Belfast Telegraph

Orange Order offer of talks with nationalists if given green light for north Belfast parade gets frosty reception

BY CHRIS KILPATRICK

An Orange Order plan to resolve a bitter dispute over a controversial parade at a north Belfast interface has met with a cool reception from republicans.

The Order has notified the Parades Commission of its intention to stage a parade along the Crumlin Road this Saturday.

If the parade is given the go-ahead, Orange Order leaders say they will "immediately" engage with nationalist residents in Ardoyne in an effort to lay the foundations for a resolution ahead of next year's marching season.

Yesterday the Order said it was seeking a morning parade this time round – rather than the afternoon – in an attempt to resolve the long-running dispute.

First Minister Peter Robinson last night said the onus was now on nationalist leaders to "respond positively to this genuine attempt to reach accommodation".

"The act of sharing a main arterial route for a few minutes would boost community relations in north Belfast significantly and generate a positive atmosphere for the Haass process," he said.

But just hours after the plan was published, Joe Marley, a spokesman for the Crumlin Ardoyne Residents Association (Cara), said talks could have no preconditions.

"Cara believes the only way to resolve these issues is direct engagement and dialogue between local residents and local lodges. These talks should focus on the future and have no preconditions," he said.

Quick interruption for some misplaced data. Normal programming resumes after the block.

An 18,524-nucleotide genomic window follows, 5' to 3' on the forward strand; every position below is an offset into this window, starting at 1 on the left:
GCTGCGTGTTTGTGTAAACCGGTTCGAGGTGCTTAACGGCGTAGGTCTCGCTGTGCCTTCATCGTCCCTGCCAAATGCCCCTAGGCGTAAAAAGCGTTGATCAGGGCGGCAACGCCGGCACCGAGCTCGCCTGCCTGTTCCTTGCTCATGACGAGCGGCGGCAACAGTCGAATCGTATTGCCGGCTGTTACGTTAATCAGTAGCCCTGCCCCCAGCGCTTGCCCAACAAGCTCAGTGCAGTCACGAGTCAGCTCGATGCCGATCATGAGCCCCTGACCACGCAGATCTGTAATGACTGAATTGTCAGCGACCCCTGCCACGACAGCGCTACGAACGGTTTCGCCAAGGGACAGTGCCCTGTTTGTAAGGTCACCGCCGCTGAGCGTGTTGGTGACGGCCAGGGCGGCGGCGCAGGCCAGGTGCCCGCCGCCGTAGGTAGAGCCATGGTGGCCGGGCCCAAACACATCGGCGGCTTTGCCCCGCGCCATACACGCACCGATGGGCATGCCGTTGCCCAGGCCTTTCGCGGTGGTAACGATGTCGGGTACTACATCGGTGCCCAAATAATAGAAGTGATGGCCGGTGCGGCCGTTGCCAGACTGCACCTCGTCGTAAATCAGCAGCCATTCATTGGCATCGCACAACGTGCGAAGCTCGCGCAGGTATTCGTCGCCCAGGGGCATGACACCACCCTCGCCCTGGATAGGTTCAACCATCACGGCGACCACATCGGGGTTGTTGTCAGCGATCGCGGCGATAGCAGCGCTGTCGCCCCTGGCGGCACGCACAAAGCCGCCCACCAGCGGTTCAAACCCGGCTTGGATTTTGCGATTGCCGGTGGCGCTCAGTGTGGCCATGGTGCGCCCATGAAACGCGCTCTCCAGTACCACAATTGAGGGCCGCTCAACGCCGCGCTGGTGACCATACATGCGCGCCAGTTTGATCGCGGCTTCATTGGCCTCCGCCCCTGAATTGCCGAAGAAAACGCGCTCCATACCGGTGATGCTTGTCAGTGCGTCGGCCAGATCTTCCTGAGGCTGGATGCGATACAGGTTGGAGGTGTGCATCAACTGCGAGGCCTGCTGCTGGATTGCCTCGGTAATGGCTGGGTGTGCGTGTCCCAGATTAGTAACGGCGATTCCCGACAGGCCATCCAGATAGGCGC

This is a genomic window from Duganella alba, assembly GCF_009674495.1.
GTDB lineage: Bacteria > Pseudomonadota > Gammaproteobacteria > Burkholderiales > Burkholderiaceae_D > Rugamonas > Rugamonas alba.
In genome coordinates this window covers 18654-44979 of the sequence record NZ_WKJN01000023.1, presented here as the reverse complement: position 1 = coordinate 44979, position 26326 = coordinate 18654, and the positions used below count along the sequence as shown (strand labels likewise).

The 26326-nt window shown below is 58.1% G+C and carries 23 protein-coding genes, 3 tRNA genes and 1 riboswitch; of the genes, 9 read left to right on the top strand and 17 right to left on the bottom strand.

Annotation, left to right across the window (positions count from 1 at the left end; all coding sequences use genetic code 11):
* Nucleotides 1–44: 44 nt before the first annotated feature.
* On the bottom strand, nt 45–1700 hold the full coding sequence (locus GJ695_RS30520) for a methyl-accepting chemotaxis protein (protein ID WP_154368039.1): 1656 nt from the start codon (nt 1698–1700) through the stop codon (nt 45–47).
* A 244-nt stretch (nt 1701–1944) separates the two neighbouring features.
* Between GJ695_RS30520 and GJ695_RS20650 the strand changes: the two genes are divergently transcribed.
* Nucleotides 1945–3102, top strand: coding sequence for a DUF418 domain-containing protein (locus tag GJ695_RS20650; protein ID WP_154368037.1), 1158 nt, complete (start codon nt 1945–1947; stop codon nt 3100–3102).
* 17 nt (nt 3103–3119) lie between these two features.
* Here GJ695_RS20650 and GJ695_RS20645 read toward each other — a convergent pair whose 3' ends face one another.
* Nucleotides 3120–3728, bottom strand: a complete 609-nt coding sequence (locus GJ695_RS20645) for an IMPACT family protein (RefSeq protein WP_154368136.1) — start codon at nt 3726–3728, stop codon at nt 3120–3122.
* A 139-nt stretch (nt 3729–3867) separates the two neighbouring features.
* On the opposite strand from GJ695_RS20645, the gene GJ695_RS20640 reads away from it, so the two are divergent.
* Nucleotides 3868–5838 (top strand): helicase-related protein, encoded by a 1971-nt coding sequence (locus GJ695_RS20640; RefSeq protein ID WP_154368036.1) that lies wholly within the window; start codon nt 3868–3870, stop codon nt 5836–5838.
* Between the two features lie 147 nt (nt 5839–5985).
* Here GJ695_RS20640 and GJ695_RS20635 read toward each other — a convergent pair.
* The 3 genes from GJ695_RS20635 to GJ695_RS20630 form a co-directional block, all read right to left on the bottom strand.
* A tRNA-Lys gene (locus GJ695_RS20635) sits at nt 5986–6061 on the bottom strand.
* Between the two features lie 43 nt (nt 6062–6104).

Sinn Fein North Belfast MLA Gerry Kelly said the proposal did not amount to an initiative.

"The setting of a precondition, that a parade past Ardoyne, Mountainview and the Dales, must take place before dialogue can commence, is not the way to progress this situation," he said.

The Order said the move has the support of those in the 'civil rights camp' at Twaddell Avenue which has been in place for more than two months. They will vacate the site should the parade take place, according to the Order.

Both Cara and Mr Kelly said that the removal of the camp would assist multi-party talks on parades being chaired by US diplomat Dr Richard Haass, and improve community relations.

The Order said the 'Twaddell Initiative' was an attempt on its part to contribute positively to the Haass talks. The planned parade features the three lodges from Ligoniel and two bands barred from marching along the stretch of road past the Ardoyne shops on their return from Twelfth of July celebrations.

STORY SO FAR

Violence erupted in the Woodvale area of north Belfast when Orangemen were stopped from marching past Ardoyne while returning from Twelfth demonstrations.

Since then, protest parades have taken place against the Parades Commission ruling every night and loyalists have set up a camp at Twaddell Avenue.

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